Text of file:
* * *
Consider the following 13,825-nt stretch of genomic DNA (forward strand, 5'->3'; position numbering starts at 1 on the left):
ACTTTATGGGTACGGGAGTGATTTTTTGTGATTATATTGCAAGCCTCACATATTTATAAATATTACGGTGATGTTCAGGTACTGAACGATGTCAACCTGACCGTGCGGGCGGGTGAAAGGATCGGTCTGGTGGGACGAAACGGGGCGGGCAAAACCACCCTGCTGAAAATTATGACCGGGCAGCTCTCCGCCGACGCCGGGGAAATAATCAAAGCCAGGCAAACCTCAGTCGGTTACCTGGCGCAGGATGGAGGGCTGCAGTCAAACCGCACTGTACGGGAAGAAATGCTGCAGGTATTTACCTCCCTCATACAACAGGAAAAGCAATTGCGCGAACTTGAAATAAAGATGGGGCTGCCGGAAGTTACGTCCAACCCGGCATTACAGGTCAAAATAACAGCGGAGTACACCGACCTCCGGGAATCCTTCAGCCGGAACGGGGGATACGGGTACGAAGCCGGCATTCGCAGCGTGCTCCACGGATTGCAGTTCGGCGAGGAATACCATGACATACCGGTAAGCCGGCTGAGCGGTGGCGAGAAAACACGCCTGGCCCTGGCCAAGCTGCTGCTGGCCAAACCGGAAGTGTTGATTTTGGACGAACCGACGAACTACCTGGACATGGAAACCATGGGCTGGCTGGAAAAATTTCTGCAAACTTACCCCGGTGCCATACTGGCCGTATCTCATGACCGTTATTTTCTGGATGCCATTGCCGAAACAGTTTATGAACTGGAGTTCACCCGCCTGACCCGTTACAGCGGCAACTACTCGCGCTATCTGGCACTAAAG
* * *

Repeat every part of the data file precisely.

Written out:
Consider the following 13,825-nt stretch of genomic DNA (forward strand, 5'->3'; position numbering starts at 1 on the left):
ACTTTATGGGTACGGGAGTGATTTTTTGTGATTATATTGCAAGCCTCACATATTTATAAATATTACGGTGATGTTCAGGTACTGAACGATGTCAACCTGACCGTGCGGGCGGGTGAAAGGATCGGTCTGGTGGGACGAAACGGGGCGGGCAAAACCACCCTGCTGAAAATTATGACCGGGCAGCTCTCCGCCGACGCCGGGGAAATAATCAAAGCCAGGCAAACCTCAGTCGGTTACCTGGCGCAGGATGGAGGGCTGCAGTCAAACCGCACTGTACGGGAAGAAATGCTGCAGGTATTTACCTCCCTCATACAACAGGAAAAGCAATTGCGCGAACTTGAAATAAAGATGGGGCTGCCGGAAGTTACGTCCAACCCGGCATTACAGGTCAAAATAACAGCGGAGTACACCGACCTCCGGGAATCCTTCAGCCGGAACGGGGGATACGGGTACGAAGCCGGCATTCGCAGCGTGCTCCACGGATTGCAGTTCGGCGAGGAATACCATGACATACCGGTAAGCCGGCTGAGCGGTGGCGAGAAAACACGCCTGGCCCTGGCCAAGCTGCTGCTGGCCAAACCGGAAGTGTTGATTTTGGACGAACCGACGAACTACCTGGACATGGAAACCATGGGCTGGCTGGAAAAATTTCTGCAAACTTACCCCGGTGCCATACTGGCCGTATCTCATGACCGTTATTTTCTGGATGCCATTGCCGAAACAGTTTATGAACTGGAGTTCACCCGCCTGACCCGTTACAGCGGCAACTACTCGCGCTATCTGGCACTAAAG